Durkan’s 2021 budget would use cuts, reserves and big-business tax to close revenue hole and invest in communities of color
Seattle Mayor Jenny Durkan’s 2021 budget plan, unveiled Tuesday and sent to the City Council for review, would use cuts across departments, money from emergency reserves and the City Council’s new tax on big businesses to close a revenue gap, continue COVID-19 relief programs and allocate $100 million for communities of color.
Durkan’s plan calls for $6.5 billion in total spending next year, including $1.5 billion in general-fund spending. Those are the same record amounts City Hall budgeted to spend this year, before the pandemic hit. Under the mayor’s plan, Seattle’s budget would remain flat for the first time in quite a while, after growing by leaps and bounds during the city’s tech-powered boom. The plan could entail up to 40 layoffs.
“This has been a brutal year for everyone in Seattle,” Durkan said in a video speech that aired Tuesday, mentioning COVID-19, unemployment and the Black lives uprising against police brutality and racism. “Our work and community needs have grown, but our revenue is shrinking.”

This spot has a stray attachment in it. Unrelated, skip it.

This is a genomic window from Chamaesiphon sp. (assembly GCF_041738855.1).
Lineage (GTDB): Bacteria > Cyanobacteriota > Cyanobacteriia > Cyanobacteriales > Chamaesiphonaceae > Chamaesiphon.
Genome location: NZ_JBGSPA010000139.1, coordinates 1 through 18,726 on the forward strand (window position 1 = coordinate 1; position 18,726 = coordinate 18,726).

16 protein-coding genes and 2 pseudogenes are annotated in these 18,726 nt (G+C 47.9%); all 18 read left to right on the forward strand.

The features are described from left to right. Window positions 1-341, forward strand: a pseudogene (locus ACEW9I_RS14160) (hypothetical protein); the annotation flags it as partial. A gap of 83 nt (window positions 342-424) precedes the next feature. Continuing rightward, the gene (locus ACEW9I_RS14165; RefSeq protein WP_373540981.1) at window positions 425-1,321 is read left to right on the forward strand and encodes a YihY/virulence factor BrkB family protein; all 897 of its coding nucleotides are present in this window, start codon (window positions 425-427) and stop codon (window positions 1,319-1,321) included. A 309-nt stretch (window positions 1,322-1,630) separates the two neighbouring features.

In her budget speech, prerecorded at multiple locations around the city and interspersed with images of Seattle residents pushing through the pandemic, the mayor touted her administration’s work to stand up testing sites, distribute personal protective equipment and provide childcare.
North Korea on virus threat: ‘Under safe and stable control’
North Korea on Tuesday called on the world’s governments to “display effective leadership” in the fight against COVID-19 and said its own measures against the pandemic, which it called “preemptive, timely and strong,” ensured it had the threat “under safe and stable control.”
Kim Song, the country’s U.N. ambassador, said a tightly administered anti-pandemic effort in his nation had been working. North Korea strictly regulates foreign visitors — even more so during the pandemic that’s killed more than 1 million people worldwide — and filters all information through its state propaganda apparatus, with details about its approach to the coronavirus relatively scant.
“(The) anti-epidemic situation in our country is now under safe and stable control,” the ambassador said in a rare live address at the U.N. General Assembly.
“A series of state measures are now being taken to block the virus inflow into the country, and all people adhere strictly to anti-epidemic regulations while maintaining the highest alert,” he said.
Disney to lay off 28,000 at its parks in California, Florida
ORLANDO, Fla. — Squeezed by limits on attendance at its theme parks and other restrictions due to the pandemic, The Walt Disney Co. said Tuesday it planned to lay off 28,000 workers in its parks division in California and Florida.
Two-thirds of the planned layoffs involve part-time workers but they ranged from salaried employees to hourly workers, Disney officials said.
Disney’s parks closed last spring as the pandemic started spreading in the U.S. The Florida parks reopened this summer, but the California parks have yet to reopen as the company awaits guidance from the state of California.